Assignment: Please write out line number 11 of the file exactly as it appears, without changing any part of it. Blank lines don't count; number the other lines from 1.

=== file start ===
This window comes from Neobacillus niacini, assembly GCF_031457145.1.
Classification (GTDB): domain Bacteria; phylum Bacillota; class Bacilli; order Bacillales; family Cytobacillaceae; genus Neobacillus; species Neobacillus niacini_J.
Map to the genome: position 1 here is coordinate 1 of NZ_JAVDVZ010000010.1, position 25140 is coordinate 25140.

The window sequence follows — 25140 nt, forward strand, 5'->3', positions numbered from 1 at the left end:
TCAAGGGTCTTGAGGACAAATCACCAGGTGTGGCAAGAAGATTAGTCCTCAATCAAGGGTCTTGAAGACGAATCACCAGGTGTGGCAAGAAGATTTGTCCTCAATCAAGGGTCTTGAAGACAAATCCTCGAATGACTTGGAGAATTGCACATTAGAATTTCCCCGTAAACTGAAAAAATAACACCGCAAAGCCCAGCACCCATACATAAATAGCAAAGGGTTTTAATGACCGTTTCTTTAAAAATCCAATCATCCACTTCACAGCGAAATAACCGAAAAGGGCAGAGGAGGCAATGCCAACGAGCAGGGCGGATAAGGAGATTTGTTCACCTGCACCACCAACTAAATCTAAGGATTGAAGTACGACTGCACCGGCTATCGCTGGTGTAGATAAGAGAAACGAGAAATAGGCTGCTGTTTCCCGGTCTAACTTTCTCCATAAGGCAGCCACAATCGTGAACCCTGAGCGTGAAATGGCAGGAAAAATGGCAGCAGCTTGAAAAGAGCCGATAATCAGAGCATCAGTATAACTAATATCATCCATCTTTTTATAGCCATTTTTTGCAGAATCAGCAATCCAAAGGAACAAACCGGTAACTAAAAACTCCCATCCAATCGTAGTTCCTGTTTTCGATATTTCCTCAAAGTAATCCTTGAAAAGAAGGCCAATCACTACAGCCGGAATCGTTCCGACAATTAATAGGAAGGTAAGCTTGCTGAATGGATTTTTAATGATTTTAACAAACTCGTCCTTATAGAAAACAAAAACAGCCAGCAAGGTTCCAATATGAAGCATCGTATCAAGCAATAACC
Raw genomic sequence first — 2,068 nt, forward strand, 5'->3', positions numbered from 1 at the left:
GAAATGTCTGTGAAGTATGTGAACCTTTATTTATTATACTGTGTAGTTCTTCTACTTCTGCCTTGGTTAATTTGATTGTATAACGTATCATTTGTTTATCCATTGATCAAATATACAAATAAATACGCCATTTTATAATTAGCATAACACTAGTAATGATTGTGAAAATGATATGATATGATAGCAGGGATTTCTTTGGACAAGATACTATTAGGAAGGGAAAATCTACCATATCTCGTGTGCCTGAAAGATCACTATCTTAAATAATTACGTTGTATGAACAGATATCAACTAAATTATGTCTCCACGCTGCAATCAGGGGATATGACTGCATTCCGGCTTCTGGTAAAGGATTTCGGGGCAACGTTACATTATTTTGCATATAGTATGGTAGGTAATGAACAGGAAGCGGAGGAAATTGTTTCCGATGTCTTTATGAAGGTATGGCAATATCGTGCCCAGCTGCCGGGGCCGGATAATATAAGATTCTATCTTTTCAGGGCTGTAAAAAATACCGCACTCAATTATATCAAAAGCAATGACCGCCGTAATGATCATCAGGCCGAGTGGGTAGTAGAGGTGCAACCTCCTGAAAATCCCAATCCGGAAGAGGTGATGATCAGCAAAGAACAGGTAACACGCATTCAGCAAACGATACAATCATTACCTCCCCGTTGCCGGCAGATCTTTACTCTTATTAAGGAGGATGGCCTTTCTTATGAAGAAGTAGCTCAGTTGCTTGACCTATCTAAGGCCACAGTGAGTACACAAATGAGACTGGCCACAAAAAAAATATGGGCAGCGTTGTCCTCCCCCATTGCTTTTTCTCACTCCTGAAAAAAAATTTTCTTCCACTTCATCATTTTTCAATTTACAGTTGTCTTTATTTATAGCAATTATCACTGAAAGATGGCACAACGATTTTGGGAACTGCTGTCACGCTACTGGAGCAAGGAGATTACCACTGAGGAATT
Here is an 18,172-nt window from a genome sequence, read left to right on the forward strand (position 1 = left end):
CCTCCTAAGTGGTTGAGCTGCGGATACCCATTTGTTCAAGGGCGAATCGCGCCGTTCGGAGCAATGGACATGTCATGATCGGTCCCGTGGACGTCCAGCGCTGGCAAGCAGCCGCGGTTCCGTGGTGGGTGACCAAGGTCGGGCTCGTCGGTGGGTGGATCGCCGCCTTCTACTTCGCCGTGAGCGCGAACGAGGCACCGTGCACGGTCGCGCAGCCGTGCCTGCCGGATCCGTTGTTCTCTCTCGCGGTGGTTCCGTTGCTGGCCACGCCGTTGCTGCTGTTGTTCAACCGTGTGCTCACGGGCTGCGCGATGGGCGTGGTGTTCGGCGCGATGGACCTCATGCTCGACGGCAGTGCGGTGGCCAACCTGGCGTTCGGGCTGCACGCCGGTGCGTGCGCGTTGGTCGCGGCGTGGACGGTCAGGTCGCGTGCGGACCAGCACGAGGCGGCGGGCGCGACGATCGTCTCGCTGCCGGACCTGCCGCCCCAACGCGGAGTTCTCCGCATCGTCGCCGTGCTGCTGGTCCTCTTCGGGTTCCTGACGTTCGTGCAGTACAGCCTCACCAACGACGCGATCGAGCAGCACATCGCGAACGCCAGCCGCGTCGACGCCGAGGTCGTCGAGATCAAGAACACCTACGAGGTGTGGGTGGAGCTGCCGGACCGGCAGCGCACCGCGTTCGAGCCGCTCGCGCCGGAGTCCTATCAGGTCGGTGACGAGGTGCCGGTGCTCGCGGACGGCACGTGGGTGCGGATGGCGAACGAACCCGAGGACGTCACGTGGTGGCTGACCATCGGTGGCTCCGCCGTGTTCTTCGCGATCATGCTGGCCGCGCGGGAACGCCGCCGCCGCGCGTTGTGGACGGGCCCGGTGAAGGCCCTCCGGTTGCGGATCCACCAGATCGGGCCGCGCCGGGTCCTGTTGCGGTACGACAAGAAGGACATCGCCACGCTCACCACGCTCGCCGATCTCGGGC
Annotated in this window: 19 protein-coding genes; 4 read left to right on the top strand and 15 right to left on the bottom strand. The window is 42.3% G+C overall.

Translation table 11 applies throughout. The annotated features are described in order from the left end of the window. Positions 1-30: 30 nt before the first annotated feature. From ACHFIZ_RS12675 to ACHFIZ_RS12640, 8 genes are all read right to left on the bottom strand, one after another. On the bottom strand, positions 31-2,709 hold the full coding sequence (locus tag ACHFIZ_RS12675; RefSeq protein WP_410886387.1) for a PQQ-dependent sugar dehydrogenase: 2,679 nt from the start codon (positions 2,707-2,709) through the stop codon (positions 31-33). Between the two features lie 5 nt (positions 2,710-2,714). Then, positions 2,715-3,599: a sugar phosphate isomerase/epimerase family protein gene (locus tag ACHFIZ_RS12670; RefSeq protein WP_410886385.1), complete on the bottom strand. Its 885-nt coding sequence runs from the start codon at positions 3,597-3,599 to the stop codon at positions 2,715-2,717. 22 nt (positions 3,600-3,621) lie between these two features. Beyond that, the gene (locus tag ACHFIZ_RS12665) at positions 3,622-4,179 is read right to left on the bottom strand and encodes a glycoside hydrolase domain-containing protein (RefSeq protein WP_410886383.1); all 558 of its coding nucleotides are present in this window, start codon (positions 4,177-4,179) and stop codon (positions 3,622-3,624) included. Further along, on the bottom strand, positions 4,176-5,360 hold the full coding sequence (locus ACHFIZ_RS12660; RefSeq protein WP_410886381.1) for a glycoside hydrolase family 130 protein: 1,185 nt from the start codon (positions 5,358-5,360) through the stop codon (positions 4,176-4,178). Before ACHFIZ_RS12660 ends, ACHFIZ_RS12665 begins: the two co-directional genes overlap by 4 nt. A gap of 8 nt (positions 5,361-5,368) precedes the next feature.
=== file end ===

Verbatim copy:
Translation table 11 applies throughout. The annotated features are described in order from the left end of the window. Positions 1-30: 30 nt before the first annotated feature. From ACHFIZ_RS12675 to ACHFIZ_RS12640, 8 genes are all read right to left on the bottom strand, one after another. On the bottom strand, positions 31-2,709 hold the full coding sequence (locus tag ACHFIZ_RS12675; RefSeq protein WP_410886387.1) for a PQQ-dependent sugar dehydrogenase: 2,679 nt from the start codon (positions 2,707-2,709) through the stop codon (positions 31-33). Between the two features lie 5 nt (positions 2,710-2,714). Then, positions 2,715-3,599: a sugar phosphate isomerase/epimerase family protein gene (locus tag ACHFIZ_RS12670; RefSeq protein WP_410886385.1), complete on the bottom strand. Its 885-nt coding sequence runs from the start codon at positions 3,597-3,599 to the stop codon at positions 2,715-2,717. 22 nt (positions 3,600-3,621) lie between these two features. Beyond that, the gene (locus tag ACHFIZ_RS12665) at positions 3,622-4,179 is read right to left on the bottom strand and encodes a glycoside hydrolase domain-containing protein (RefSeq protein WP_410886383.1); all 558 of its coding nucleotides are present in this window, start codon (positions 4,177-4,179) and stop codon (positions 3,622-3,624) included. Further along, on the bottom strand, positions 4,176-5,360 hold the full coding sequence (locus ACHFIZ_RS12660; RefSeq protein WP_410886381.1) for a glycoside hydrolase family 130 protein: 1,185 nt from the start codon (positions 5,358-5,360) through the stop codon (positions 4,176-4,178). Before ACHFIZ_RS12660 ends, ACHFIZ_RS12665 begins: the two co-directional genes overlap by 4 nt. A gap of 8 nt (positions 5,361-5,368) precedes the next feature.